Though the Minnesota Renaissance Festival announced it would take place this year in response to the state’s loosening of COVID-19 restrictions on July 1, vendor Dawn Gillette-Kircher suspected that the annual smorgasbord of medieval delights would be on well before organizers made the call.

“I think we all suspected when we heard how high the vaccination rate was,” said Gillette-Kircher, the owner of Dhusara Chain Maille Creations, a 12-year veteran of the festival and resident of St. Louis Park.

The festival will return on Aug. 21 and run until Oct. 3, and the end of its year-long hiatus due to the pandemic couldn’t come at a better time. 2021 marks the festival’s 50th year, with new events and a daily parade dedicated to the anniversary.

Ticket sales are positive, according to Stephanie Whipps, communications director for the festival’s parent company, Mid-America Festivals, and Gillette-Kircher has heard through the grapevine that sales at other festivals have been “through the roof” this summer as patrons return from 18 months of isolation and social distancing.

“We’re just open to whatever’s going to hit,” Gililette-Kircher said. She’s been preparing for excited customers by making repairs to her booth with her husband, Phillip Kircher, and reviewing de-escalation techniques to help patrons “chill down a little” if necessary, she said with a laugh.

Paul Boeckman, of New Prague, is a contractor who’s worked on booths at the festival for nearly 15 years. He’s been working hard on fixes and new booths all summer as vendors return to the fairgrounds, he said, on top of the fact that he’s been “busier than ever” with his regular work of home remodels.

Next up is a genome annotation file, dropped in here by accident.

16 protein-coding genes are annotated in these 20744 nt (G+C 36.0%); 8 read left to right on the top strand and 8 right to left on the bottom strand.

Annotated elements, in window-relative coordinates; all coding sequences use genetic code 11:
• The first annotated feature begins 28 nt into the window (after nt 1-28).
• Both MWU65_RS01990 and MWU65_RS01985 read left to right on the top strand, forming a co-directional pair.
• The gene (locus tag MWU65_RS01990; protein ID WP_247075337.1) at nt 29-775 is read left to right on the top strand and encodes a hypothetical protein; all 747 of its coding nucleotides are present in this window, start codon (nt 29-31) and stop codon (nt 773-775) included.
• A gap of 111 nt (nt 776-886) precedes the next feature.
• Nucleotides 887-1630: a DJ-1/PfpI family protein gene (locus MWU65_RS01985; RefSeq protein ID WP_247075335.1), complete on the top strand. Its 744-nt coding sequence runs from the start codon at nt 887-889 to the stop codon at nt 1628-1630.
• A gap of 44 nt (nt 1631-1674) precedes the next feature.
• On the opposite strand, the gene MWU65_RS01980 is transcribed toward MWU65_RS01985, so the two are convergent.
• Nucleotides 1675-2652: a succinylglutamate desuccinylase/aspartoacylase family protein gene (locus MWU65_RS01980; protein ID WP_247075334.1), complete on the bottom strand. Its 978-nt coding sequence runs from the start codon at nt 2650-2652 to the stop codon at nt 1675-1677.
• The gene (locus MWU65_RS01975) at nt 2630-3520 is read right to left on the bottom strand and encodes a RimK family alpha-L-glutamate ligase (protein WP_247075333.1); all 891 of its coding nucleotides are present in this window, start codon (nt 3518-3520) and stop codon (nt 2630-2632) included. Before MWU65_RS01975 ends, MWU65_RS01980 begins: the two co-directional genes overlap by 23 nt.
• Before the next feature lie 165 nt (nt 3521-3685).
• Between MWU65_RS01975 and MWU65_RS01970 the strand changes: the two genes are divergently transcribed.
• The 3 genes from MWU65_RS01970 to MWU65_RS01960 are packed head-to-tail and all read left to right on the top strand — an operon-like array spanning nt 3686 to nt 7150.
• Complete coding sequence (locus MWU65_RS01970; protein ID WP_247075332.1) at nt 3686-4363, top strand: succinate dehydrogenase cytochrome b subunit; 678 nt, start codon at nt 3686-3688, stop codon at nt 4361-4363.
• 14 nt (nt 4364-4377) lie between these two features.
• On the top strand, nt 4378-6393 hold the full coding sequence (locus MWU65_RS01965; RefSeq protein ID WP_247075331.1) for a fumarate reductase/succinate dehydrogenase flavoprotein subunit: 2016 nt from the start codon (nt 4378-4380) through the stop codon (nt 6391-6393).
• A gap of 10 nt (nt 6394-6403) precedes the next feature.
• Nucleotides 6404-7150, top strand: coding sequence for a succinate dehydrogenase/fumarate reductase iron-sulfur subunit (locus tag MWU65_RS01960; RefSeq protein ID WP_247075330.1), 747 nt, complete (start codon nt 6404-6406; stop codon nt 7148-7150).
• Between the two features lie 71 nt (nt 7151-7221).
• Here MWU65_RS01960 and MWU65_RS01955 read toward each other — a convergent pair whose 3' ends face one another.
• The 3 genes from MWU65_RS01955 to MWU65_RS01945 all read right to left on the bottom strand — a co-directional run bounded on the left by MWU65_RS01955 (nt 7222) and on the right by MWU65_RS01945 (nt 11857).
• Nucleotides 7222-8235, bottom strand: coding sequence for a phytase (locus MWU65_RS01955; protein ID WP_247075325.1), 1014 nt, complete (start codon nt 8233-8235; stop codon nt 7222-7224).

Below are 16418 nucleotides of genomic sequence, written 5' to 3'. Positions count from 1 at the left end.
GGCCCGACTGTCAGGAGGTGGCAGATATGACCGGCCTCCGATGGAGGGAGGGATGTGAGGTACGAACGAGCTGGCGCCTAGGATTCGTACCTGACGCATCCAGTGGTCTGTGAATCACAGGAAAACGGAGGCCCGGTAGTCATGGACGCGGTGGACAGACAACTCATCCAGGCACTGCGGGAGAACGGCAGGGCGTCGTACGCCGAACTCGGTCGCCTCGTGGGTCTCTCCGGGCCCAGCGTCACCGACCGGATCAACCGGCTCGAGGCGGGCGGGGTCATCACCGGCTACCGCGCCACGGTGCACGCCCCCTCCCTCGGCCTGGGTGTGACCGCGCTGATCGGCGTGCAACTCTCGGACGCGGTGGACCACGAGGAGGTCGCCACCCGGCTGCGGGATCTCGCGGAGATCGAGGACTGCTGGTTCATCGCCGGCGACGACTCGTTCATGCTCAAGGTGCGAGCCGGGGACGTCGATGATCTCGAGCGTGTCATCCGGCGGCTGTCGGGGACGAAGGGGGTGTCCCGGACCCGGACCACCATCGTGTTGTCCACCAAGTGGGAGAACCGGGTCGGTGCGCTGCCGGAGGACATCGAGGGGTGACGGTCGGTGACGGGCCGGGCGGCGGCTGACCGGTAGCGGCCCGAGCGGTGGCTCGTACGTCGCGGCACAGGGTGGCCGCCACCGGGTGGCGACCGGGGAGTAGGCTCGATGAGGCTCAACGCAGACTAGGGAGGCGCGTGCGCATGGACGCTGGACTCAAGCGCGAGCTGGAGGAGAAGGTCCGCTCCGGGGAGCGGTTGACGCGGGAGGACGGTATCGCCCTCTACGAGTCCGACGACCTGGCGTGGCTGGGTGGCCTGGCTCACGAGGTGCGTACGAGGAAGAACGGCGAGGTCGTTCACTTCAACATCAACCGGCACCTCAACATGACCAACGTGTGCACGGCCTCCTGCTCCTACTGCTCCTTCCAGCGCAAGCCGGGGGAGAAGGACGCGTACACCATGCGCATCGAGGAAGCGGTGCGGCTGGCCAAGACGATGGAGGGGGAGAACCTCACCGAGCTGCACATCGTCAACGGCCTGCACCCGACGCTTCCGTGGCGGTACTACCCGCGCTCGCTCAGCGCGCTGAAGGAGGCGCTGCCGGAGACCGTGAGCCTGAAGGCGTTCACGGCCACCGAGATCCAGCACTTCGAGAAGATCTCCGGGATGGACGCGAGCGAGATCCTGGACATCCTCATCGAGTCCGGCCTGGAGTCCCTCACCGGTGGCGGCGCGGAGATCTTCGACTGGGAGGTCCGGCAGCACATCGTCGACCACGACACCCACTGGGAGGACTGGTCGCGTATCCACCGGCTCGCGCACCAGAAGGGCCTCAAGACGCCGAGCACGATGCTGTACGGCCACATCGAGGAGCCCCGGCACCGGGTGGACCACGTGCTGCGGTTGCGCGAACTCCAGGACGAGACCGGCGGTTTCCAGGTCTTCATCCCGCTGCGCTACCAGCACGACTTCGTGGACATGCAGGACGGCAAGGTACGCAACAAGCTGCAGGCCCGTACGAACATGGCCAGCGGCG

With the pandemic-driven surge in remodels and the intense heat of recent weeks, it’s been harder to fit in his regular festival work, he said, though building whimsical themed booths “is actually easier than remodeling. According to Boeckman, “trying to find something that pleases Jim (the festival’s art director) is the most difficult thing.”

When the festival was canceled last year, “it was mixed feelings, and I think I can say that for most everyone,” Gillette-Kircher said of her fellow vendors. “We wanted to be here but we knew we couldn’t.”

Returning to some kind of normal after a year away has been a little odd as vendors have returned to the rhythms of application deadlines, repairing booths and preparing staff. Organizers are monitoring guidelines from the Centers for Disease Control and federal, state and local governments, Whipps wrote in an email, and “will continue to make changes as necessary or appropriate to our protocols and procedures prior to festival opening and during the festival as needed.” For her part, Gillette-Kircher was sure to confirm that all the volunteers working at her booth would be vaccinated.

“There’s always concern with the delta variant. We’ve got to stay flexible,” Gillette-Kircher acknowledged, but “we’re a flexible group.”

The Minnesota Renaissance Festival will take place Aug. 21 to Oct. 3. The website is